to S transitions and hypophosphorylation of p-Rb in HCT-116 cells. Our results indicate that there are multiple mechanisms by which 6-gingerol represses cyclin D1 expression. One of these mechanisms is through transcriptional regulation. The mRNA of cyclinD1 was decreased by 6-gingerol, and the cyclin D1 promoter assay, as determined by the reporter gene, indicated that the 6-gingerol response element is located between −163 and +130 of the 5′ region of the cyclin D1 promoter. Indeed, it has been reported that the TCF/LEF site is located in this region of the promoter and plays an important role in β-catenin-dependent transcriptional regulation of cyclin D1 [14
]. In our studies, 6-gingerol decreased localization of β-catenin, which is followed by the inhibition of cyclin D1 expression at the transcriptional level. Another mechanism to suppress cyclin D1 expression is the activation of proteasome degradation. Our results are similar to those previously reported with curcumin [38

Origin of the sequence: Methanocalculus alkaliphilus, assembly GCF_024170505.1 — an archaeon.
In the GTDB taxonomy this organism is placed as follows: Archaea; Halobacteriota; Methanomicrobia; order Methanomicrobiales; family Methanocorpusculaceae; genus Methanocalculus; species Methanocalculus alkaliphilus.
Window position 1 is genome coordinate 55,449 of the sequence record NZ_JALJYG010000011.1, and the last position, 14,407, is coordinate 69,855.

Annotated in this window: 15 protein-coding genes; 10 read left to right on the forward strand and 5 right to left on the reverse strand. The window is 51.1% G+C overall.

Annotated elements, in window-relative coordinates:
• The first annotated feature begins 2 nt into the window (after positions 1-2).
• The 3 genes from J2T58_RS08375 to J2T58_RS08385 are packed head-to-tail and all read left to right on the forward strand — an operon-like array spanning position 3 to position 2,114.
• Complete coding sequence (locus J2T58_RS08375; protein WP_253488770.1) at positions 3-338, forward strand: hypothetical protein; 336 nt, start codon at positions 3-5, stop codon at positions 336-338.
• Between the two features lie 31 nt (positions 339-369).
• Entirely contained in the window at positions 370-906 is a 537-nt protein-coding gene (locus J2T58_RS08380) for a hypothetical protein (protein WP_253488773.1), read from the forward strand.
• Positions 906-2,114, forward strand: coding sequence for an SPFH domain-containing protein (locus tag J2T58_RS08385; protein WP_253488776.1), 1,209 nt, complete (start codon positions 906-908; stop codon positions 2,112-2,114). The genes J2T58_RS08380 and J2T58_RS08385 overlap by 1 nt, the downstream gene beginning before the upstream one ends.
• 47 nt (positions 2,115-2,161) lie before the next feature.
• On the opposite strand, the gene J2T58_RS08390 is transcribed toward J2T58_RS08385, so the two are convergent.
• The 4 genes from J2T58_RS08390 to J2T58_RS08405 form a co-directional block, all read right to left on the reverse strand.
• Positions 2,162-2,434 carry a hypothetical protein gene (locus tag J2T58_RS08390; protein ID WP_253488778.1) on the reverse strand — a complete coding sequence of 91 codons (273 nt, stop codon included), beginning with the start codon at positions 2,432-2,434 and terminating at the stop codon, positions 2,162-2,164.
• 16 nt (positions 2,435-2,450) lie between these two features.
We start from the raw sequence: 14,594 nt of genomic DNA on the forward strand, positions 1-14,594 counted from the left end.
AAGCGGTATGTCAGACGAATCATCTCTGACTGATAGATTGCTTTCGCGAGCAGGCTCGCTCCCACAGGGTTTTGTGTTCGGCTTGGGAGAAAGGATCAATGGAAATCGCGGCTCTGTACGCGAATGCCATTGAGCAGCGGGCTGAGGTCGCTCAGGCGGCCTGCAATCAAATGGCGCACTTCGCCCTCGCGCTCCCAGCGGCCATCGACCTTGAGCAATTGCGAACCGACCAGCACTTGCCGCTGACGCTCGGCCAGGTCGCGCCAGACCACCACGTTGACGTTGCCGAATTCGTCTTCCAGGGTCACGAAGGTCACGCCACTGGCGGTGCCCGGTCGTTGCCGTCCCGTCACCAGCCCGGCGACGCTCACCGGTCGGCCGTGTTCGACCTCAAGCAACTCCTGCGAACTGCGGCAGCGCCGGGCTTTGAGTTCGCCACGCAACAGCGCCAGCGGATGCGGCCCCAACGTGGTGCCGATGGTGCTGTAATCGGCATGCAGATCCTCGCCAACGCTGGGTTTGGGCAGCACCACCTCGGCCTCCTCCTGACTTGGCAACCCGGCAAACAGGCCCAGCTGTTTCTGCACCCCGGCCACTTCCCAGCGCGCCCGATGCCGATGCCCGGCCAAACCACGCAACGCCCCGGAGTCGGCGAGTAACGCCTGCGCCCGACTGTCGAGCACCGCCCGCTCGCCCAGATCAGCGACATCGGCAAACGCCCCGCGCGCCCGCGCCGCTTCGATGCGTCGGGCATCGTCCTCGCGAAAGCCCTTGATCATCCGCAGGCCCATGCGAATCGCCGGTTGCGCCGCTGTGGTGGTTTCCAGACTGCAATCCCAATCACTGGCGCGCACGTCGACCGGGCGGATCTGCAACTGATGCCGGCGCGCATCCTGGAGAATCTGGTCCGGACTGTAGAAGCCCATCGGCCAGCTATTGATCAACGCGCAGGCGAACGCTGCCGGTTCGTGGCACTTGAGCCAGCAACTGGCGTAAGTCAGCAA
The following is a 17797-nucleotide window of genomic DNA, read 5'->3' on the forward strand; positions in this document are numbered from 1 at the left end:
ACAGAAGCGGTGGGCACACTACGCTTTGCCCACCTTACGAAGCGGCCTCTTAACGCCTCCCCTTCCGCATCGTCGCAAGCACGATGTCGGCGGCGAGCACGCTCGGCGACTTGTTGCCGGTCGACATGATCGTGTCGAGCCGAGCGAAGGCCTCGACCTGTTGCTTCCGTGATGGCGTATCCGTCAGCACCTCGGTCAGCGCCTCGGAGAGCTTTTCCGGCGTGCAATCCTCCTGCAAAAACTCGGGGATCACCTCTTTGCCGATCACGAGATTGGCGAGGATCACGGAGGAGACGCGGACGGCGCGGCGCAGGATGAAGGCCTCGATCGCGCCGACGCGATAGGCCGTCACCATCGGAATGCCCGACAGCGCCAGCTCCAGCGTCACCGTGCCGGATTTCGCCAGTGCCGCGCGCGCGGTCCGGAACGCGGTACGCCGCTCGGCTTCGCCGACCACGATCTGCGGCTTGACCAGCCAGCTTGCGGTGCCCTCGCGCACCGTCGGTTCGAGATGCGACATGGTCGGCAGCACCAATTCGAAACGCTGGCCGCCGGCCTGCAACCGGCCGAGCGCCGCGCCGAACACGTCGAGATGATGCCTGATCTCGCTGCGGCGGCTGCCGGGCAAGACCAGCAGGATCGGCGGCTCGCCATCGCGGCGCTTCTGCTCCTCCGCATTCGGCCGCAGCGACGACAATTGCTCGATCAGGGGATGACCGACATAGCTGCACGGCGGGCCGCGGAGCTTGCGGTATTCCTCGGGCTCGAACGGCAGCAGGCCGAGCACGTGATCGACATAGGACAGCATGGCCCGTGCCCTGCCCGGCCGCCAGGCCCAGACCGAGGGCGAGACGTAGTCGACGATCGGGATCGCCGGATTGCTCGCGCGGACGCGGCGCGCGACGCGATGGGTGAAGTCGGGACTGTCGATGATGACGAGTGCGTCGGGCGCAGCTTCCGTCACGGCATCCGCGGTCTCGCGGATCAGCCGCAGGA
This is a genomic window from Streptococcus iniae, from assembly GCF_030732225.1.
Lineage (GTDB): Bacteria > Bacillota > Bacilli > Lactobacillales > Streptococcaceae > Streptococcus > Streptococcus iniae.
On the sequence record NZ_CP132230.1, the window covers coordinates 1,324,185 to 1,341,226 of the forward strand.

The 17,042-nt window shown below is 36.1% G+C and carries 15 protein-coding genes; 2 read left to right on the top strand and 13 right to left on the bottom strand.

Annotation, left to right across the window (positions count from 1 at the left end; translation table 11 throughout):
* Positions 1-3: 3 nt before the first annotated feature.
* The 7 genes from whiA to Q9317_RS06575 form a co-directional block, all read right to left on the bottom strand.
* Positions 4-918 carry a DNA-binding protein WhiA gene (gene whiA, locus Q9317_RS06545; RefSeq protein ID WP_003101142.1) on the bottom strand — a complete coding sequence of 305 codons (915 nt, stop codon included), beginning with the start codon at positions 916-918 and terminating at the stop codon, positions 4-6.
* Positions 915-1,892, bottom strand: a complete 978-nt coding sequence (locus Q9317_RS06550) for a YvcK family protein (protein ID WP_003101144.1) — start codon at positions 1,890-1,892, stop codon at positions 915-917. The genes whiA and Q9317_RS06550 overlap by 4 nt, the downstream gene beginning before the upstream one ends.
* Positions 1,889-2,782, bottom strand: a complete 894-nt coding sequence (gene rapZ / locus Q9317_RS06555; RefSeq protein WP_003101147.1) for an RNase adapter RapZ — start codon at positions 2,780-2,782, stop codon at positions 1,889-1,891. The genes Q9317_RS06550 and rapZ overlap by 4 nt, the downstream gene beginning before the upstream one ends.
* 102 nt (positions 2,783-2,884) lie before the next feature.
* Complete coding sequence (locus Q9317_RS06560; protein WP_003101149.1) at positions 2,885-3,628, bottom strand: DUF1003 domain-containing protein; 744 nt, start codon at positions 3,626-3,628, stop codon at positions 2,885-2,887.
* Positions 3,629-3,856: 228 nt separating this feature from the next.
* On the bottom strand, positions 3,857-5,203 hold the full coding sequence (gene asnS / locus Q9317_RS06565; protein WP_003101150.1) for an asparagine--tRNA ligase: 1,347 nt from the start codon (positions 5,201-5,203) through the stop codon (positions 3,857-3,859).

], retinoic acid [39
], and troglitazone [40
], which downregulate cyclin D1 by proteolysis. This bidirectional downregulation of cyclin D1 supports previous reports that curcumin suppresses cyclin D1 transactivation as well as activates proteolysis [38
GSK-3β is one of the primary target genes of the PI3K/AKT pathway and mediates apoptotic signals. In our previous study, transfection of specific GSK-3 siRNA blocked the induction of NAG-1 by the PI3K inhibitor [43
], and GSK3 is the critical mediator of NAG-1 regulation by conjugated linoleic acid and LY294002 [29
]. The current study supports that GSK-3β acts as an upstream target of NAG-1 expression and is responsible for NAG-1 induction by 6- gingerol. In addition, we found that PKCε is another mediator of NAG-1 induction by 6-gingerol. PKC constitutes a family of serine-threonine kinases, which are classified into three major groups based on their structure and activation mechanisms: conventional (α, βI, βII, γ), novel (δ, ε, η, θ, μ), and atypical (ζ, λ) [17
]. Of the novel PKC isoforms, colon carcinoma cell lines express predominantly the PKCε and PKCδ isoforms [48
]. Although PKCδ mediates NAG-1 expression in prostate cancer cells [42
], our studies using PKC inhibitors and interferences of PKCε showed that PKCε at least partially mediates NAG-1 expression by 6-gingerol. PKCε’s effects on apoptosis and tumorigenesis are controversial. PKCε has been known to stimulate proliferation and inhibit apoptosis in prostate [18
], glioma [19
], and squamous carcinoma cells [20
]. On the other hand, PKCε mediates the ability of vitamin D3 to prevent adenomas in colon tumors [21
], and overexpression of PKCε sensitized LNCaP cells to induce apoptosis [22